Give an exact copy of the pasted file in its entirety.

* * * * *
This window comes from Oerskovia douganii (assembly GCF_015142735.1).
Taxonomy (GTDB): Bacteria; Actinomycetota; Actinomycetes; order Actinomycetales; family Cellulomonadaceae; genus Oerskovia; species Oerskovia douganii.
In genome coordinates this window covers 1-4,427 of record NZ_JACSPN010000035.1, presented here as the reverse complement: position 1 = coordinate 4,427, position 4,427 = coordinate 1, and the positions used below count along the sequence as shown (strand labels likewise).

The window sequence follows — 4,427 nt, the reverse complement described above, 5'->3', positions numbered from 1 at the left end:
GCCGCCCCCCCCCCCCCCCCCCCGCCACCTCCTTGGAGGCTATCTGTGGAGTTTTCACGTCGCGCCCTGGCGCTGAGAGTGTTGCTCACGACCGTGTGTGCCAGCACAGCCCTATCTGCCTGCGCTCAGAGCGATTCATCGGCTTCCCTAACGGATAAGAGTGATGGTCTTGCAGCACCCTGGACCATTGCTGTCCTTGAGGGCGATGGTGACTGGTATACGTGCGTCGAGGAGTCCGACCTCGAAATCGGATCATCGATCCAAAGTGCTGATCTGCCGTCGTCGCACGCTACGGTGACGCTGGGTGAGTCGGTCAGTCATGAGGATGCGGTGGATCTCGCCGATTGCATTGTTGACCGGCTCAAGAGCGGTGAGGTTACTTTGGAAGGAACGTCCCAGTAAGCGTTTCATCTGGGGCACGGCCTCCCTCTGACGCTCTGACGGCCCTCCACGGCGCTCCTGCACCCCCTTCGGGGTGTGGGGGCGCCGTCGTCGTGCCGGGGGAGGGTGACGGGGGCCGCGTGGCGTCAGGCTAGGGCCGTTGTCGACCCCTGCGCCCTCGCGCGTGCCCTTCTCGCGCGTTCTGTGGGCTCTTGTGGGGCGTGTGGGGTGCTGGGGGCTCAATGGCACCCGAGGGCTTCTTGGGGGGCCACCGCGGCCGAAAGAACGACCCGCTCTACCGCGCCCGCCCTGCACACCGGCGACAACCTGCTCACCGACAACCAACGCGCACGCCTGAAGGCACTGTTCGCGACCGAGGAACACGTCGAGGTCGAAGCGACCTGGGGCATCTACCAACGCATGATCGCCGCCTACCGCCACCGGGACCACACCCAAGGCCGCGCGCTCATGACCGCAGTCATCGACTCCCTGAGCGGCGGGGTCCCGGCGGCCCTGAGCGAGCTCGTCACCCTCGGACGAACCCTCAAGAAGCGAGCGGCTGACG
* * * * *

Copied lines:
This window comes from Oerskovia douganii (assembly GCF_015142735.1).
Taxonomy (GTDB): Bacteria; Actinomycetota; Actinomycetes; order Actinomycetales; family Cellulomonadaceae; genus Oerskovia; species Oerskovia douganii.
In genome coordinates this window covers 1-4,427 of record NZ_JACSPN010000035.1, presented here as the reverse complement: position 1 = coordinate 4,427, position 4,427 = coordinate 1, and the positions used below count along the sequence as shown (strand labels likewise).

The window sequence follows — 4,427 nt, the reverse complement described above, 5'->3', positions numbered from 1 at the left end:
GCCGCCCCCCCCCCCCCCCCCCCGCCACCTCCTTGGAGGCTATCTGTGGAGTTTTCACGTCGCGCCCTGGCGCTGAGAGTGTTGCTCACGACCGTGTGTGCCAGCACAGCCCTATCTGCCTGCGCTCAGAGCGATTCATCGGCTTCCCTAACGGATAAGAGTGATGGTCTTGCAGCACCCTGGACCATTGCTGTCCTTGAGGGCGATGGTGACTGGTATACGTGCGTCGAGGAGTCCGACCTCGAAATCGGATCATCGATCCAAAGTGCTGATCTGCCGTCGTCGCACGCTACGGTGACGCTGGGTGAGTCGGTCAGTCATGAGGATGCGGTGGATCTCGCCGATTGCATTGTTGACCGGCTCAAGAGCGGTGAGGTTACTTTGGAAGGAACGTCCCAGTAAGCGTTTCATCTGGGGCACGGCCTCCCTCTGACGCTCTGACGGCCCTCCACGGCGCTCCTGCACCCCCTTCGGGGTGTGGGGGCGCCGTCGTCGTGCCGGGGGAGGGTGACGGGGGCCGCGTGGCGTCAGGCTAGGGCCGTTGTCGACCCCTGCGCCCTCGCGCGTGCCCTTCTCGCGCGTTCTGTGGGCTCTTGTGGGGCGTGTGGGGTGCTGGGGGCTCAATGGCACCCGAGGGCTTCTTGGGGGGCCACCGCGGCCGAAAGAACGACCCGCTCTACCGCGCCCGCCCTGCACACCGGCGACAACCTGCTCACCGACAACCAACGCGCACGCCTGAAGGCACTGTTCGCGACCGAGGAACACGTCGAGGTCGAAGCGACCTGGGGCATCTACCAACGCATGATCGCCGCCTACCGCCACCGGGACCACACCCAAGGCCGCGCGCTCATGACCGCAGTCATCGACTCCCTGAGCGGCGGGGTCCCGGCGGCCCTGAGCGAGCTCGTCACCCTCGGACGAACCCTCAAGAAGCGAGCGGCTGACG